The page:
SunSouth Capital, Inc. v. Harding Enterprises, LLC et al

Filing 65

MEMORANDUM OPINION AND ORDER that Plaintiff's 64 Motion for Default Judgment is GRANTED as further set out in the opinion and order. Plaintiff shall file its requests for attorney's fees and taxation of other costs on or before 11/13/2017. Final judgment will be entered after resolution of the attorney's fees issue. Signed by Chief Judge William Keith Watkins on 10/12/2017. (Attachments: # 1 Civil Appeals Checklist)(dmn, )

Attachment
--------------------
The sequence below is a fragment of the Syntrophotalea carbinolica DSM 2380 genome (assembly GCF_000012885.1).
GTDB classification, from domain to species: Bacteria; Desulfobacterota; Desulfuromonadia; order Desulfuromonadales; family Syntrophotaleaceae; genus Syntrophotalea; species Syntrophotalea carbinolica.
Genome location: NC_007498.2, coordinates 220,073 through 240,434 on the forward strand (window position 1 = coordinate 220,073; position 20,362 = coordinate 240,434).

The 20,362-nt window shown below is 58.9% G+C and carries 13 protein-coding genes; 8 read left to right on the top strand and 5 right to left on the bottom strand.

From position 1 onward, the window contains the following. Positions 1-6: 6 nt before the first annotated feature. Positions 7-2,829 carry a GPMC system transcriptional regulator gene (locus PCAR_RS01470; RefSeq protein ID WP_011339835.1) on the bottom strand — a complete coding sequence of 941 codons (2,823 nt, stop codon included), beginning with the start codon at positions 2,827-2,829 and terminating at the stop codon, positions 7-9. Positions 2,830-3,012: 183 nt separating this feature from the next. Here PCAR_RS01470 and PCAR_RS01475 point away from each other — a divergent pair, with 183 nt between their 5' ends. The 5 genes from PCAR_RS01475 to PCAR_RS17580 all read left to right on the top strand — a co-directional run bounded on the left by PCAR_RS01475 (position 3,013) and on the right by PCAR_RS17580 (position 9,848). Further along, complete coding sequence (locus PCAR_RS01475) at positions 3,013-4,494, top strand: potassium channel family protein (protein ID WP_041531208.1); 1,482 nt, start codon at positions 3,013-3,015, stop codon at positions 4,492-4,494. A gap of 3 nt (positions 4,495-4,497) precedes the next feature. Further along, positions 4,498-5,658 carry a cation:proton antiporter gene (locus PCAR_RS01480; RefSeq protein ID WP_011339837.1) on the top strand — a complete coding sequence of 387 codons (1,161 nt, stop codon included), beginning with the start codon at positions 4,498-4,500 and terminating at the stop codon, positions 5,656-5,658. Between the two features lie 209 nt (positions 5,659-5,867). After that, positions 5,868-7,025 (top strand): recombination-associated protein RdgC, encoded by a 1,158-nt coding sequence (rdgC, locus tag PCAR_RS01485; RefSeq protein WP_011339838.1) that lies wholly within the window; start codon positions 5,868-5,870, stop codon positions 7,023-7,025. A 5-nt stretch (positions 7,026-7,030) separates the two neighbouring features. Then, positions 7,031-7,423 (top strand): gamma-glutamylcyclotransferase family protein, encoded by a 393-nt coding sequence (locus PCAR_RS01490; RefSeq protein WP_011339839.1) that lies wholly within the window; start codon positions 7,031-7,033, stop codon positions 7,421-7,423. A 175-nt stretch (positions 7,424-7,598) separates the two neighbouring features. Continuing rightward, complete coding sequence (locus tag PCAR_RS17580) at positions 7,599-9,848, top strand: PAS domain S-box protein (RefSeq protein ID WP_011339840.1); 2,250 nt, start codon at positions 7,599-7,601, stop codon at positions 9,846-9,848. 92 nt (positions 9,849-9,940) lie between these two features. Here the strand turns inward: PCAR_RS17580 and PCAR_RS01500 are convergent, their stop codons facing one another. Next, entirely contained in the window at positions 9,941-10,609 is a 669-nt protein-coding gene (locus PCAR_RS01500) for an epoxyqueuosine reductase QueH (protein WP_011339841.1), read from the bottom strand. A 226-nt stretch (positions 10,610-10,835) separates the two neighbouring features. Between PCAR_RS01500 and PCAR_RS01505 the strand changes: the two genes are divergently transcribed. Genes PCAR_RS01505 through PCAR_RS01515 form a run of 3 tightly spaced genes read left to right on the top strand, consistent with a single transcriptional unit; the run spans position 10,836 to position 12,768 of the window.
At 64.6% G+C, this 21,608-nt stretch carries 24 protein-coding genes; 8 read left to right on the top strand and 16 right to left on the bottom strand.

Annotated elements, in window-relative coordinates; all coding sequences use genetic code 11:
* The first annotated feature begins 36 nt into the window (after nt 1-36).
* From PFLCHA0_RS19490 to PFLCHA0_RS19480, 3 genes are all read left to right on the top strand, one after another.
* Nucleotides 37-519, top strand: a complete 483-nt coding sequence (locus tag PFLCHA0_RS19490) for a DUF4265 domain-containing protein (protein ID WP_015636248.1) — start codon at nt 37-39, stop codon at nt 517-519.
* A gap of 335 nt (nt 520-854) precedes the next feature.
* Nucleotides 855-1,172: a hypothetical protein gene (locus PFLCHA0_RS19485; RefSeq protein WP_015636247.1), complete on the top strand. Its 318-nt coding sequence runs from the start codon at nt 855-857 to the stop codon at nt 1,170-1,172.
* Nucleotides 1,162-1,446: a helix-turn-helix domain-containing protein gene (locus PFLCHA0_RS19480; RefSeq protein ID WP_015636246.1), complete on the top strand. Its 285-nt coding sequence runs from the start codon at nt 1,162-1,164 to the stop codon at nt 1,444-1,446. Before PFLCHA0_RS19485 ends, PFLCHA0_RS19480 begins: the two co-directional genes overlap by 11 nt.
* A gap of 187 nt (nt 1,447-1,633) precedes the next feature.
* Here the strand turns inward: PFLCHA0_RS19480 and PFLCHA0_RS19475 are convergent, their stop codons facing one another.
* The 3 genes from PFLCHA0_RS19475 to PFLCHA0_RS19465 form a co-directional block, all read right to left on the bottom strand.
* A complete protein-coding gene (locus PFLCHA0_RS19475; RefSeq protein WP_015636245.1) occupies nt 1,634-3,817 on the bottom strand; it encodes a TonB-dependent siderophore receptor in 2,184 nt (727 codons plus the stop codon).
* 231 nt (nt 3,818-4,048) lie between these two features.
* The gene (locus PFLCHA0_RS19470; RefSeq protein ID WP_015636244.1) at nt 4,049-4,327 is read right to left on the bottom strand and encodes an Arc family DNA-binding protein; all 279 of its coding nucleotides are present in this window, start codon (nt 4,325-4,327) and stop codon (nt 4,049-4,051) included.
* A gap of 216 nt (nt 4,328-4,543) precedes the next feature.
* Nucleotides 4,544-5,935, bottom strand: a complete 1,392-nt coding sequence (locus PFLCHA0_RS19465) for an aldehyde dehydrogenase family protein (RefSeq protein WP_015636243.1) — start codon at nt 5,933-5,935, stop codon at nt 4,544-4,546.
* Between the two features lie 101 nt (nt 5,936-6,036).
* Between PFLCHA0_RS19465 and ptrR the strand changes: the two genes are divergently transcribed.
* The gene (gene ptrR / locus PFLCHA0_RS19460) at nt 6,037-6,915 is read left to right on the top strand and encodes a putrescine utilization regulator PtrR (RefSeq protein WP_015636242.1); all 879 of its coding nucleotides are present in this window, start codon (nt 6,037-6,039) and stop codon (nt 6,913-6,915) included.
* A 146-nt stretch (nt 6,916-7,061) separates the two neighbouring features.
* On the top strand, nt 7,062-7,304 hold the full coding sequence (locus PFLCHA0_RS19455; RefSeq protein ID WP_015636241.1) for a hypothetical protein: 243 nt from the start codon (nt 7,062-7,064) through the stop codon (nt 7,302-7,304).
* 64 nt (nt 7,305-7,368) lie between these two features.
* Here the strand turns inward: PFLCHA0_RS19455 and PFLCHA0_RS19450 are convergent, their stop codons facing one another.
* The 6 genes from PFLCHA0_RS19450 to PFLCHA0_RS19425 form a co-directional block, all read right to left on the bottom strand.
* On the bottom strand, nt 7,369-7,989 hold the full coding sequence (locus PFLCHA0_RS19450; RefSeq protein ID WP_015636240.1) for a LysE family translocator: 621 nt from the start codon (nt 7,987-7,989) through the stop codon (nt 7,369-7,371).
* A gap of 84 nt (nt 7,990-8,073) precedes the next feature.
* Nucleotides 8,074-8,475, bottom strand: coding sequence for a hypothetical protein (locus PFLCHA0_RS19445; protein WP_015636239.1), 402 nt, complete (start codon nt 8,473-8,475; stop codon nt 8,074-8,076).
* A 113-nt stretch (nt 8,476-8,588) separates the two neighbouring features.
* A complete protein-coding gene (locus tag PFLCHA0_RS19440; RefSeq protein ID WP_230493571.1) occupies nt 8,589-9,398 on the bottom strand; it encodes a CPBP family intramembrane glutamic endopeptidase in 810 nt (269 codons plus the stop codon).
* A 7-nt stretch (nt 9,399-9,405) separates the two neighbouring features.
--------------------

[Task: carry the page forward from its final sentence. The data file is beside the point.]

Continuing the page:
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IN THE UNITED STATES DISTRICT COURT FOR THE MIDDLE DISTRICT OF ALABAMA SOUTHERN DIVISION SUNSOUTH CAPITAL, INC., Plaintiff, v. HARDING ENTERPRISES, LLC, and GREGGORY A. HARDING, Defendants. ) ) ) ) ) ) ) ) ) ) ) CASE NO. 1:15-CV-823-WKW [WO] MEMORANDUM OPINION AND ORDER Before the court is Plaintiff SunSouth Capital’s Motion for Default Judgment (Doc. # 64) against Defendant Harding Enterprises, LLC, filed pursuant to Federal Rule of Civil Procedure 55(b)(1), which is construed as a motion under Rule 55(b)(2). The record reflects that Plaintiff has complied with the procedural requirements for obtaining a default judgment, as it has secured an entry of default from the Clerk of the Court based upon Defendant’s failure to have counsel represent it. (Doc. # 63); see Fed. R. Civ. P. 55(a). Harding Enterprises’s “cavalier disregard for a court order is a failure, under Rule 55(a), to ‘otherwise defend as required by these rules.’” Shapiro, Bernstein & Co. v. Cont’l Record Co., 386 F.2d 426, 427 (2d Cir. 1967). For the reasons that follow, the court finds that the entry of default judgment, in accordance with Rule 16(f) and Rule 37(b)(2)(A)(vi) of the Federal Rules of Civil Procedure, against Harding Enterprises is appropriate. “[A] corporation may appear in the federal courts only through licensed counsel.” Rowland v. Cal. Men’s Colony, Unit II Men’s Advisory Council, 506 U.S. 194, 202–03 (1993). In light of this well-settled law, “[a] corporation that terminates its attorney is in peril of a default judgment, which is an appropriate sanction if the failure to obtain successor counsel persists and is willful.” Fappiano v. MacBeth, No. 309-CV-00043CSH, 2010 WL 1839946, at *1 (D. Conn. May 7, 2010). On March 17, 2017, counsel for Harding Enterprises filed a motion to withdraw as its counsel, citing “a failure of communication and agreement.” (Doc. # 51.) On April 13, 2017, the court entered an Order granting that motion and giving Harding Enterprises until June 1, 2017, to find new counsel. (Doc. # 52.) The June 1 deadline passed without an attorney appearing on behalf of Harding Enterprises or a word from Harding Enterprises. (Doc. # 57.) It has not defended this action since the entry of the April 13 Order; it has filed nothing with the court or otherwise demonstrated an intention to defend this action. Harding Enterprises’s ongoing silence in this action over the past six months demonstrates a willful disregard of the court’s order, making default judgment an appropriate sanction. See Giovanno v. Fabec, 804 F.3d 1361, 1365–66 (11th Cir. 2015). 2 Based upon Harding Enterprises’s willful disregard of the court’s order directing it to retain counsel, the court will treat the well-pleaded allegations as to liability in the verified complaint, as well as the accompanying exhibits, as true and admitted by Defendant. The verified complaint and its attachments provide a “sufficient basis” to support a finding that Harding Enterprises is liable to Plaintiff on the claims alleged. Nishimatsu Constr. Co. v. Houston Nat’l Bank, 515 F.2d 1200, 1206 (5th Cir. 1975).1 On the issue of damages, “all essential evidence is already on record,” Sec. Exch. Comm’n v. Smyth, 420 F.3d 1225, 1231–32 & n.13 (11th Cir. 2005), and, therefore, a hearing is not required. See Fed. R. Civ. P. 55(b)(2). Specifically, having considered Plaintiff’s evidentiary submission (Doc. # 54) and verified pleading (Doc. # 1), the court finds that Plaintiff has proven that it is entitled to recover $373,729.58 from Harding Enterprises for its breach of various heavy equipment leases. Accordingly, it is ORDERED that Plaintiff’s Motion for Default Judgment (Doc. # 64) is GRANTED. Plaintiff shall file its requests for attorney’s fees and taxation of other costs on or before November 13, 2017. 1 In Bonner v. City of Prichard, the Eleventh Circuit adopted as binding precedent all decisions of the former Fifth Circuit issued prior to October 1, 1981. See 661 F.2d 1206, 1209 (11th Cir. 1981) (en banc). 3 Final judgment will be entered after resolution of the attorney’s fees issue. DONE this 12th day of October, 2017. /s/ W. Keith Watkins CHIEF UNITED STATES DISTRICT JUDGE 4

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